Consider the equation $latex y = log(1 + x)$. This equation is not numerically stable - for very small values of `x`

, the answer will most likely be wrong. This is because of the way `float64`

is designed - a `float64`

does not have enough bits to be able to tell apart `1`

and `1 + 10e-16`

. In fact, the correct way to do $latex y = log(1 + x)$ is to use the built in library function `math.Log1p`

. It can be shown in this simple program:

```
func main() {
fmt.Printf("%v\n", math.Log(1.0+10e-16))
fmt.Printf("%v\n", math.Log1p(10e-16))
}
1.110223024625156e-15 // wrong
9.999999999999995e-16 // correct
```

Now, of course the programmer may be well aware of this issue and opt to use `math.Log1p`

when implementing neural network algorithms, but I’m sure you’d agree that having a library that automatically converts `log(1+x)`

to use `math.Log1p(x)`

be rather awesome? It reduces the element of human error.

### Machine-Learning Specific Optimizations

Consider a variant of the first program in this post:

```
func a() int {
return 1 + 1
}
```

This is the same program compiled down to assembly:

```
"".a t=1 size=10 args=0x8 locals=0x0
(main.go:5) TEXT "".a(SB), $0-8
(main.go:5) FUNCDATA $0, gclocals·2a5305abe05176240e61b8620e19a815(SB)
(main.go:5) FUNCDATA $1, gclocals·33cdeccccebe80329f1fdbee7f5874cb(SB)
(main.go:6) MOVQ $2, "".~r0+8(FP)
(main.go:6) RET
```

In particular, pay attention to the second last line: `MOVQ $2, "".~r0+8(FP)`

. The function has been optimized in such a way that `2`

is returned. No addition operation will be performed at run time. This is because the compiler knows, *at compile time*, that 1 + 1 = 2. By replacing the expression with a constant, the compiler is saving on computation cycles at run time. If you’re interested in building compilers, this is known as constant folding.

So, we’ve established that compilers are smart enough to do optimizations. But the Go compiler (and in fact most non-machine-learning specific compilers) isn’t smart enough to handle values that are used for machine learning. For machine learning, we frequently use array-based values, like a slice of `float64`

s, or a matrix of `float32`

s.

Imagine if you will, if you’re not doing `1 + 1`

. Instead you’re doing `[]int{1, 1, 1} + []int{1, 1, 1}`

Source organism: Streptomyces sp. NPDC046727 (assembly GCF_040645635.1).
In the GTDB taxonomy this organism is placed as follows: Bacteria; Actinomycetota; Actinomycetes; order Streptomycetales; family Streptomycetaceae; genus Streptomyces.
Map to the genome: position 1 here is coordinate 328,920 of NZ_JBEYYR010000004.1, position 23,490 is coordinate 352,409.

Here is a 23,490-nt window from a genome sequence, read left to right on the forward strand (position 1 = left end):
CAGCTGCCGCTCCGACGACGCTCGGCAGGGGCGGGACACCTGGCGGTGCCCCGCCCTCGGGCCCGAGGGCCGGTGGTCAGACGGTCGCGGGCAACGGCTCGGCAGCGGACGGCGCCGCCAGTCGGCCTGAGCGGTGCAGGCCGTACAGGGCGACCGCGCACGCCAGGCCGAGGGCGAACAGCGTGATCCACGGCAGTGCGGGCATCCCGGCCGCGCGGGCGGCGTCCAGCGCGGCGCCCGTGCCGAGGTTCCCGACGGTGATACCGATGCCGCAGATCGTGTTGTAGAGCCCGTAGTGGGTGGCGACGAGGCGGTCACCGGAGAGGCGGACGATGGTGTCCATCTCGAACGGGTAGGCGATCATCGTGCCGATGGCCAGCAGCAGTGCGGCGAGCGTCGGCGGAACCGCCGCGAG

. The compiler wouldn’t be able to optimize this and just replace it with `[]int{2, 2, 2}`

. But building a graph object that can be optimized allows users to do just that. Gorgonia currently doesn’t do constant folding yet (earlier versions had constant folding but it is quite difficult to get right), but it comes with other forms of graph optimizations like common expression elimination, some amount of variable elimination and some minimal form of tree shaking. Other more mature libraries like TensorFlow or Theano comes with very many optimization algorithms for their graphs.

Again, one could argue that this could be done by hand, and coding it into the program would be more than doable. But is this really where you’d rather spend your time and effort? Or would you rather be creating the coolest new deep learning stuff?

### Backpropagation

Lastly, and most importantly, the graph object is most important in the implementation of backpropagation. In the following posts, I will talk about backpropagation and how it relates to computing partial derivatives. It’s there we shall see the true power of having graph objects that are manipulatable by the programmer.

In a far future post, I shall also touch on the capacity to generate better code, using the graph object.

## Why Go?

If you’re working on a truly homoiconic language such as lisp or Julia, you probably wouldn’t need a graph object. If you could have access to the program’s internal data structures and they’re modifiable on the fly at run time, you would be able to augment plenty of the operations on the fly (yes, you can do the same for Go, but why would you?). This would make backpropagation algorithms a lot simpler to perform at runtime. Unfortunately this isn’t the case. Which is why we’d have to build up extra data structures for deep learning.

Do note that this isn’t a knock on Go or Python or Lua. All of these languages have their strengths and weaknesses. But why do deep learning related work in Go when there are more mature libraries in Python or Lua? Well, one of the major reasons I developed Gorgonia was the ability to deploy everything neatly into one single binary. Doing that with Python or Lua would take an immense amount of effort. By contrast, deploying Go programs are a breeze.

I believe that Go for data science is an amazing idea. It is typesafe (enough for me), and it’s compiled down to binary. Go allows for better mechanical sympathy, which I believe is key to having faster and better AI out there. Afterall, we are ALL bound by our hardware. I just wish there were better higher level data structures for me to express my ideas. There weren’t, so I built them. And I hope you use them.